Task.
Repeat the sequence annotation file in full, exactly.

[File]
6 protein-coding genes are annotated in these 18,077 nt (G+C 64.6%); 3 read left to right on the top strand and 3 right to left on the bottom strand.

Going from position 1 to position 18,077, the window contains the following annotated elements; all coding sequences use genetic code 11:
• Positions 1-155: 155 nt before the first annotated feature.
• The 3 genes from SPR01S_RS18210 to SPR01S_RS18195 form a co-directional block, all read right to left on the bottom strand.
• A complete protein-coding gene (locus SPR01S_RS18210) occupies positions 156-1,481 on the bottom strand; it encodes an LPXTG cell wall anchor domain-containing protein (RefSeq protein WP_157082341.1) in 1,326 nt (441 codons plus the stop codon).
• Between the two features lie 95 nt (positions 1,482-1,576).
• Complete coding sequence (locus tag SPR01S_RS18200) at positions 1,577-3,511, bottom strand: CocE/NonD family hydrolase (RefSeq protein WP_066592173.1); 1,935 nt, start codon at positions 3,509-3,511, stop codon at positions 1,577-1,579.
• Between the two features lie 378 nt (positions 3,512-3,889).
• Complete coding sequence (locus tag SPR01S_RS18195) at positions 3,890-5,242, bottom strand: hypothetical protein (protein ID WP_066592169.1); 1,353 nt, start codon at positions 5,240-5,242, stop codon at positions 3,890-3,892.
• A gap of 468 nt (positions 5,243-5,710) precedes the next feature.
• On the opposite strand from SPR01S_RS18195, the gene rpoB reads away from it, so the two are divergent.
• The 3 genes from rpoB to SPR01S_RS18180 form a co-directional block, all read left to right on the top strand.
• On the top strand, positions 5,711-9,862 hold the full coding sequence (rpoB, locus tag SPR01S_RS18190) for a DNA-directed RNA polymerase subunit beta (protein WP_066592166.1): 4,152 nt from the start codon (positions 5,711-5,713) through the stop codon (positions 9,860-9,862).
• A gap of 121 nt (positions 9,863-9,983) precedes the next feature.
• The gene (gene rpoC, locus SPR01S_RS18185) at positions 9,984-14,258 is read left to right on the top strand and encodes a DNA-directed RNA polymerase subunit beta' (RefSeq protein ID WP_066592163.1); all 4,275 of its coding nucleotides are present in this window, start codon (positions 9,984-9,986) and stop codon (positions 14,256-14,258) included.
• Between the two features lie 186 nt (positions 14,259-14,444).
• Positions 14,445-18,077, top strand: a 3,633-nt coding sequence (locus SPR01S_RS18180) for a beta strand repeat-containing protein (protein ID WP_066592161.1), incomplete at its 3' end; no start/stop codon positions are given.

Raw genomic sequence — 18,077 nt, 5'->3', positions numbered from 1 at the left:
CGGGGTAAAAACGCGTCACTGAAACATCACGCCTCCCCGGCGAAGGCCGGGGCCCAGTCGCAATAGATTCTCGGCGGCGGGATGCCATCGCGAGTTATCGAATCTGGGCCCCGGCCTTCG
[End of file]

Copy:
6 protein-coding genes are annotated in these 18,077 nt (G+C 64.6%); 3 read left to right on the top strand and 3 right to left on the bottom strand.

Going from position 1 to position 18,077, the window contains the following annotated elements; all coding sequences use genetic code 11:
• Positions 1-155: 155 nt before the first annotated feature.
• The 3 genes from SPR01S_RS18210 to SPR01S_RS18195 form a co-directional block, all read right to left on the bottom strand.
• A complete protein-coding gene (locus SPR01S_RS18210) occupies positions 156-1,481 on the bottom strand; it encodes an LPXTG cell wall anchor domain-containing protein (RefSeq protein WP_157082341.1) in 1,326 nt (441 codons plus the stop codon).
• Between the two features lie 95 nt (positions 1,482-1,576).
• Complete coding sequence (locus tag SPR01S_RS18200) at positions 1,577-3,511, bottom strand: CocE/NonD family hydrolase (RefSeq protein WP_066592173.1); 1,935 nt, start codon at positions 3,509-3,511, stop codon at positions 1,577-1,579.
• Between the two features lie 378 nt (positions 3,512-3,889).
• Complete coding sequence (locus tag SPR01S_RS18195) at positions 3,890-5,242, bottom strand: hypothetical protein (protein ID WP_066592169.1); 1,353 nt, start codon at positions 5,240-5,242, stop codon at positions 3,890-3,892.
• A gap of 468 nt (positions 5,243-5,710) precedes the next feature.
• On the opposite strand from SPR01S_RS18195, the gene rpoB reads away from it, so the two are divergent.
• The 3 genes from rpoB to SPR01S_RS18180 form a co-directional block, all read left to right on the top strand.
• On the top strand, positions 5,711-9,862 hold the full coding sequence (rpoB, locus tag SPR01S_RS18190) for a DNA-directed RNA polymerase subunit beta (protein WP_066592166.1): 4,152 nt from the start codon (positions 5,711-5,713) through the stop codon (positions 9,860-9,862).
• A gap of 121 nt (positions 9,863-9,983) precedes the next feature.
• The gene (gene rpoC, locus SPR01S_RS18185) at positions 9,984-14,258 is read left to right on the top strand and encodes a DNA-directed RNA polymerase subunit beta' (RefSeq protein ID WP_066592163.1); all 4,275 of its coding nucleotides are present in this window, start codon (positions 9,984-9,986) and stop codon (positions 14,256-14,258) included.
• Between the two features lie 186 nt (positions 14,259-14,444).
• Positions 14,445-18,077, top strand: a 3,633-nt coding sequence (locus SPR01S_RS18180) for a beta strand repeat-containing protein (protein ID WP_066592161.1), incomplete at its 3' end; no start/stop codon positions are given.

Raw genomic sequence — 18,077 nt, 5'->3', positions numbered from 1 at the left:
CGGGGTAAAAACGCGTCACTGAAACATCACGCCTCCCCGGCGAAGGCCGGGGCCCAGTCGCAATAGATTCTCGGCGGCGGGATGCCATCGCGAGTTATCGAATCTGGGCCCCGGCCTTCG